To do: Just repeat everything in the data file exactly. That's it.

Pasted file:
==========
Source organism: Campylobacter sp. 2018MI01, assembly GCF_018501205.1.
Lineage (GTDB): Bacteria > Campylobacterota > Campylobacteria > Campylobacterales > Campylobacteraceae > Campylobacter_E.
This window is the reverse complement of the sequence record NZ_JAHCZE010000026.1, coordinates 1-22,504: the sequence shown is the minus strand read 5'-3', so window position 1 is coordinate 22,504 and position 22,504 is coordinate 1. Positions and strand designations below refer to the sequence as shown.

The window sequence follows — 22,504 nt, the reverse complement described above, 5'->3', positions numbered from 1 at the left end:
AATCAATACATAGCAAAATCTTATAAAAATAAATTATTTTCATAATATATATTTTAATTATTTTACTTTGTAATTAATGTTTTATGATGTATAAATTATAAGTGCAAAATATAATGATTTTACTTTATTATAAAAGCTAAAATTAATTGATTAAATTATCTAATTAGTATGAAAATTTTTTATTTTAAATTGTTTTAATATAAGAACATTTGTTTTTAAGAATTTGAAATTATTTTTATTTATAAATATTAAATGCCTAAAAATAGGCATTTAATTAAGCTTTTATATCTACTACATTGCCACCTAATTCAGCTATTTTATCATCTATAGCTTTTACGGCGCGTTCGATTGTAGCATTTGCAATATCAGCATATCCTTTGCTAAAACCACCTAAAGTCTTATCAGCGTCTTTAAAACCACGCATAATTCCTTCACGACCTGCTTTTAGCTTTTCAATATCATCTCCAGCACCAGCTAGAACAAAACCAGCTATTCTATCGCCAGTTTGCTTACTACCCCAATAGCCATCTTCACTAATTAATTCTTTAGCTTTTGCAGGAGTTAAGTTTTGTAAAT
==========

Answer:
Source organism: Campylobacter sp. 2018MI01, assembly GCF_018501205.1.
Lineage (GTDB): Bacteria > Campylobacterota > Campylobacteria > Campylobacterales > Campylobacteraceae > Campylobacter_E.
This window is the reverse complement of the sequence record NZ_JAHCZE010000026.1, coordinates 1-22,504: the sequence shown is the minus strand read 5'-3', so window position 1 is coordinate 22,504 and position 22,504 is coordinate 1. Positions and strand designations below refer to the sequence as shown.

The window sequence follows — 22,504 nt, the reverse complement described above, 5'->3', positions numbered from 1 at the left end:
AATCAATACATAGCAAAATCTTATAAAAATAAATTATTTTCATAATATATATTTTAATTATTTTACTTTGTAATTAATGTTTTATGATGTATAAATTATAAGTGCAAAATATAATGATTTTACTTTATTATAAAAGCTAAAATTAATTGATTAAATTATCTAATTAGTATGAAAATTTTTTATTTTAAATTGTTTTAATATAAGAACATTTGTTTTTAAGAATTTGAAATTATTTTTATTTATAAATATTAAATGCCTAAAAATAGGCATTTAATTAAGCTTTTATATCTACTACATTGCCACCTAATTCAGCTATTTTATCATCTATAGCTTTTACGGCGCGTTCGATTGTAGCATTTGCAATATCAGCATATCCTTTGCTAAAACCACCTAAAGTCTTATCAGCGTCTTTAAAACCACGCATAATTCCTTCACGACCTGCTTTTAGCTTTTCAATATCATCTCCAGCACCAGCTAGAACAAAACCAGCTATTCTATCGCCAGTTTGCTTACTACCCCAATAGCCATCTTCACTAATTAATTCTTTAGCTTTTGCAGGAGTTAAGTTTTGTAAAT